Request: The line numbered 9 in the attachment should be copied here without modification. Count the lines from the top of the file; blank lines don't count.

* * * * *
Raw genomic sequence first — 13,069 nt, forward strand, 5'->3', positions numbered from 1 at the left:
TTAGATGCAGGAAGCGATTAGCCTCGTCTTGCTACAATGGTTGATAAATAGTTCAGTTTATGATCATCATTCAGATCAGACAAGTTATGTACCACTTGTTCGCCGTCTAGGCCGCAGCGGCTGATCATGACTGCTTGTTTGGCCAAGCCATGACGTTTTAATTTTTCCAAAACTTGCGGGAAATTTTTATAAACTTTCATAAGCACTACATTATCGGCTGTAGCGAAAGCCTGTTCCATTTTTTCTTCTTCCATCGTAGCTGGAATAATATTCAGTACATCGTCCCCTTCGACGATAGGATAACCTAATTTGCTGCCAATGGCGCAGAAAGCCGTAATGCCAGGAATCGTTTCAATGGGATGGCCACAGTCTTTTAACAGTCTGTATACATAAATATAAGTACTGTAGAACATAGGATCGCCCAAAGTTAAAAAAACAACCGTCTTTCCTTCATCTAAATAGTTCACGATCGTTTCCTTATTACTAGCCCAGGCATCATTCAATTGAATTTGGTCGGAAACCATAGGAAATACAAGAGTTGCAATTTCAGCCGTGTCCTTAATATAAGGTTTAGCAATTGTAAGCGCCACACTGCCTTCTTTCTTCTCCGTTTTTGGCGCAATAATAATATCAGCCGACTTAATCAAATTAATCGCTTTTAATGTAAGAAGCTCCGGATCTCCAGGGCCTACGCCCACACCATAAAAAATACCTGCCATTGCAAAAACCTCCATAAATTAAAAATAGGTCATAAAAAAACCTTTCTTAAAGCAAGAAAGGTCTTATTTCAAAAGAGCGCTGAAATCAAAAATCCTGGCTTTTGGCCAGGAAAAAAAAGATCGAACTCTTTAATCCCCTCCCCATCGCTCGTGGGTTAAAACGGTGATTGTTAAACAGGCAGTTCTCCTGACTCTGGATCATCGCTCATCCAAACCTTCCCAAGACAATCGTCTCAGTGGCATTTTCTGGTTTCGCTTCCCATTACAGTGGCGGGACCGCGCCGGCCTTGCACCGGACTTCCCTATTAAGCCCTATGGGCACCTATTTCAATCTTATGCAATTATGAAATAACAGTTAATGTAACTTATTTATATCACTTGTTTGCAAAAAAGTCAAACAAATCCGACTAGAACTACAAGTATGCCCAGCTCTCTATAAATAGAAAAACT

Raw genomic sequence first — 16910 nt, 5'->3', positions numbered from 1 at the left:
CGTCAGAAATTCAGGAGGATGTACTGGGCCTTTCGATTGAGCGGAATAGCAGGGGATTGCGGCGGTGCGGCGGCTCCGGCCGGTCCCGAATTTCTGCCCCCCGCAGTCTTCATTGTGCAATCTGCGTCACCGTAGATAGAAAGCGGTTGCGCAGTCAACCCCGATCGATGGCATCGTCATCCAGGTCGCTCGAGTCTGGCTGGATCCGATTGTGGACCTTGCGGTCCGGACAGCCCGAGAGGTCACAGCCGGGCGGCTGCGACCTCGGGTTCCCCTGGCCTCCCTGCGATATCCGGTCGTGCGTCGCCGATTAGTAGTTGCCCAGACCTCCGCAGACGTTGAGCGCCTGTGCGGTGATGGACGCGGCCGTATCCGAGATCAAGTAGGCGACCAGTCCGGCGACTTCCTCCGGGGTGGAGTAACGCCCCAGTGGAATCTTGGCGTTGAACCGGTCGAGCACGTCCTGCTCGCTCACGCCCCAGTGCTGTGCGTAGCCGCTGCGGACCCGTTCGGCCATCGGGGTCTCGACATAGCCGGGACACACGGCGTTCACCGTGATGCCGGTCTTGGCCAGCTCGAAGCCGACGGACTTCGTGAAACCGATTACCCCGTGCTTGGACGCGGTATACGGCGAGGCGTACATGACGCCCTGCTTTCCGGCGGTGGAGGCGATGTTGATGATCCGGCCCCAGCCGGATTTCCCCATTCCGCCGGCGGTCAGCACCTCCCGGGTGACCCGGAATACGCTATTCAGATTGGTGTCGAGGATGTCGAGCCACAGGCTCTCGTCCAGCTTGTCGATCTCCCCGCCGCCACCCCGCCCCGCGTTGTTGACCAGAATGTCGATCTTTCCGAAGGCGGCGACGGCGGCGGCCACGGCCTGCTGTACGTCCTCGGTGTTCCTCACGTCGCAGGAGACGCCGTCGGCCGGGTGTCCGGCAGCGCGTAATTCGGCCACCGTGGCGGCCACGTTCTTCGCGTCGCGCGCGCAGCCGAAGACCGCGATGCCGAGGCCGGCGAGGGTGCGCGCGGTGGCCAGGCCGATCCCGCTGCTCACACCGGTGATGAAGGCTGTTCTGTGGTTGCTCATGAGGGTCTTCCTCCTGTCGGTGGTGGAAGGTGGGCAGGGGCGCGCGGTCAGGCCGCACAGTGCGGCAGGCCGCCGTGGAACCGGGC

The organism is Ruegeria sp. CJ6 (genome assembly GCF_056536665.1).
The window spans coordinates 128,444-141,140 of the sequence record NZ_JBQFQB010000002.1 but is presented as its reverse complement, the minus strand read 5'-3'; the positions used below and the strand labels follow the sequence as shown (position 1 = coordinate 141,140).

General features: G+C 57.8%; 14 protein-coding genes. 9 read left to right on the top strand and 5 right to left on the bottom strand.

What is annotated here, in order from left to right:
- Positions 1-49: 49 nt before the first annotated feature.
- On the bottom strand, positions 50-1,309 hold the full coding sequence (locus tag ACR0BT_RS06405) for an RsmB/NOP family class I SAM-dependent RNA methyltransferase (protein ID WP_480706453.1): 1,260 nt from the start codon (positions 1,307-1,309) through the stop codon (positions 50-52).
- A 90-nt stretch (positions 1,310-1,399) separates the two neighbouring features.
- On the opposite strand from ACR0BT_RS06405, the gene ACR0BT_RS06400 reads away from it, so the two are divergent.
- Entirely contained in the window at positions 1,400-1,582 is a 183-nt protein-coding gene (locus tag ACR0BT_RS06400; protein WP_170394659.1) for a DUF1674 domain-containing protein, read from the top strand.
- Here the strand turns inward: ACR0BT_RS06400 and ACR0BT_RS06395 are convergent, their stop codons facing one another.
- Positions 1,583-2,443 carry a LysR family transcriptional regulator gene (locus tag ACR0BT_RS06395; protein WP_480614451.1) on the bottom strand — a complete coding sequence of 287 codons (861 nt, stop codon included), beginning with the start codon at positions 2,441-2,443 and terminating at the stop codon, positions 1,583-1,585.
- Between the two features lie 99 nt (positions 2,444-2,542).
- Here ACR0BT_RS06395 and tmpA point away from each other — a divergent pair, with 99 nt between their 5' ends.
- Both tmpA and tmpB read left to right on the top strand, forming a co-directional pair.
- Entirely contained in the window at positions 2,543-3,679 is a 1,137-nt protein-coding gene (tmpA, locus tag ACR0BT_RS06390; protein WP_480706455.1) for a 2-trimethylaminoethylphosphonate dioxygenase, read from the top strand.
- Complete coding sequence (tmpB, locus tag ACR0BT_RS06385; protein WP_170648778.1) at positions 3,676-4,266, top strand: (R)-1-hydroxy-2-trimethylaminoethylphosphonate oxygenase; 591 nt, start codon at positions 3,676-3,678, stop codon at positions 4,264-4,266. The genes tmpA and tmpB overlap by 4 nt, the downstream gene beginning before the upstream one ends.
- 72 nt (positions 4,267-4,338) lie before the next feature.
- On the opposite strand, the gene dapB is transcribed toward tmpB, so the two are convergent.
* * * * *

- Positions 1-49: 49 nt before the first annotated feature.